Interfaces and abstract classes: it’s all about the inheritance

! Warning: this post hasn't been updated in over three years and so may contain out of date information.

This article started out as a “Should we scrap interfaces?” follow up to my previous “Did we get OO Interfaces all wrong?” article. I have been struggling with interfaces for some time now as they just don’t seem right to me. They are useful, I’d not dispute that; and they enhance OO languages, especially those that lack multiple inheritance. They just strike me as a case of semantic salt, ie the computer language semantic equivalent of syntactic salt.

Instead of risking writing another “flame bait” post though, I’ve decided to take a different tack by trying to understand the opposite view to my own. With that in mind, consider the following two code snippets:

Question: What is the difference between IMathOperation and MathOperation?

To my mind the answer is clear: for most OO languages, if my class PlusOperation provides an implementation of IMathOperation, it is still free to inherit from some other class, whereas if it provides an implementation of MathOperation it can’t. This answer is of course based on the idea that most OO languages do not allow multiple inheritance.

In other words, there is no difference between them save that the interface dodges the ban on multiple inheritance, whereas the abstract class doesn’t.

Now I have quite deliberately talked of implementing MathOperation and inheriting from IMathOperation, for to my mind the two terms are semantically identical with respect to these examples, save for the multiple inheritance issue.

This claim – that they are the same – seems to upset some people and they insist they are very different things. So I have a challenge for those people. Imagine there exists a language – called Lapsan of course – which permits a special case of multiple inheritance. As MathOperation has no explicit constructor; defines no fields; defines no concrete properties (as in getters/ setters; not member variables) or methods and doesn’t inherit from a class that does, Lapsan allows MathOperation to inherit both from MathOperation and another class. The Lapsan compiler in fact compiles MathOperation and IMathOperation to identical bytecode, for they are semantically identical.

If anyone feels that MathOperation and IMathOperation are still different and that the former is inherited, whilst the latter provides a contract or service, I’d love you to explain why. If you accept they are the same with Lapsan, but see the same code in say Java or C# as the former is inherited whilst the latter provides a contract or service, I’d also love you to explain why.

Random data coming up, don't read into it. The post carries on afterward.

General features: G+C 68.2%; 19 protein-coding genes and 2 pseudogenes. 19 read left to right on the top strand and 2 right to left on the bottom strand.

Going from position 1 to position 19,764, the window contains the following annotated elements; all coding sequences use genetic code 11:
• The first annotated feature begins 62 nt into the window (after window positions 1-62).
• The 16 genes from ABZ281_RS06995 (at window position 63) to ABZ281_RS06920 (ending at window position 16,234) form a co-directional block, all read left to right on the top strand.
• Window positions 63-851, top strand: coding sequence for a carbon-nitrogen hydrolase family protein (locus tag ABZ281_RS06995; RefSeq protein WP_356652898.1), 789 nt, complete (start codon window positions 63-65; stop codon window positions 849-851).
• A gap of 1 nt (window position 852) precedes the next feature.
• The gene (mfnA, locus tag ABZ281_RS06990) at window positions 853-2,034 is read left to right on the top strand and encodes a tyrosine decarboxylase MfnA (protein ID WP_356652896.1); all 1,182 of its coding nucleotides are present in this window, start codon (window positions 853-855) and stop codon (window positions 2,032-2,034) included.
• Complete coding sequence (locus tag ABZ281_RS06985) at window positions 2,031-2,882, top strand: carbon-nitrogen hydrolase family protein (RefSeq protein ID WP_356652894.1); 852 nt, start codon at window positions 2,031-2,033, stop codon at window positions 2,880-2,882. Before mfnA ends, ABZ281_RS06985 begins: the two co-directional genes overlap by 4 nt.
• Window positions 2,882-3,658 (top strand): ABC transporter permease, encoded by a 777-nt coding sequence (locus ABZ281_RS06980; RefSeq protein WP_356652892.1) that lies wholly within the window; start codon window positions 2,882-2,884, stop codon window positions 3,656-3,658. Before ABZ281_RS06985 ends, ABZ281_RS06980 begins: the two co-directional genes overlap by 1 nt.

Silence will be taken as a sign that those doubters now accept I was right all along πŸ™‚

21 thoughts on “Interfaces and abstract classes: it’s all about the inheritance

  1. Thought provoking!

    But…

    I don’t think even hardcore interface fans would advocate an interface for a utility function/class such as your MathOperation.

    Where interfaces come in to their own is when you design by composition instead of inheritance.

    Even more importantly, if my code is compiled in chunks (modular) then if my modules have to contain actual classes rather than just interfaces (for the parts from other modules they use) then when I edit the implementation of those classes I have to also recompile the modules that use them.

    Scale that down, and when you and I are working on different parts of the project, but our code crosses over, we need to constantly keep each other updated of changes to the concrete code… where as if we’re working to interfaces then we only need to keep the API stable.

    Finally… speaking as someone who works on an open source framework … if you want to be able to have people create extensions and utilities that work with all your 1.x.y versions, for example, you have to have them build to the interfaces not the concrete instances. Otherwise you need a version of every utility for 1.0.1, 1.0.2 yada yada.

    Assuming you observe semantic versioning and your API (interfaces) are backward compatible, you can build a single version that works across the board.

    Interfaces are useful promises in the same way as – for example – standard sizes on lightbulbs. If I know I need a K23 lightbulb, I can switch in any K23 lightbulb – it can be pink, green, energy saving, long life, made by any manufacturer.

    So – I see interfaces as ‘standards’ sets. The K23 standard is *not* the same thing as a specific K23 lightbulb. The ISO-whatever fuel standard that guarantees that your car won’t choke is not the same as the gallon of fuel that obeys it.

    So – no, I think you were wrong all along ;P

    Maybe I see this from a different perspective because I started out in real-world engineering, and I know the difference that standardisation (Design-to-contract) has made to consumers and builders in the physical world.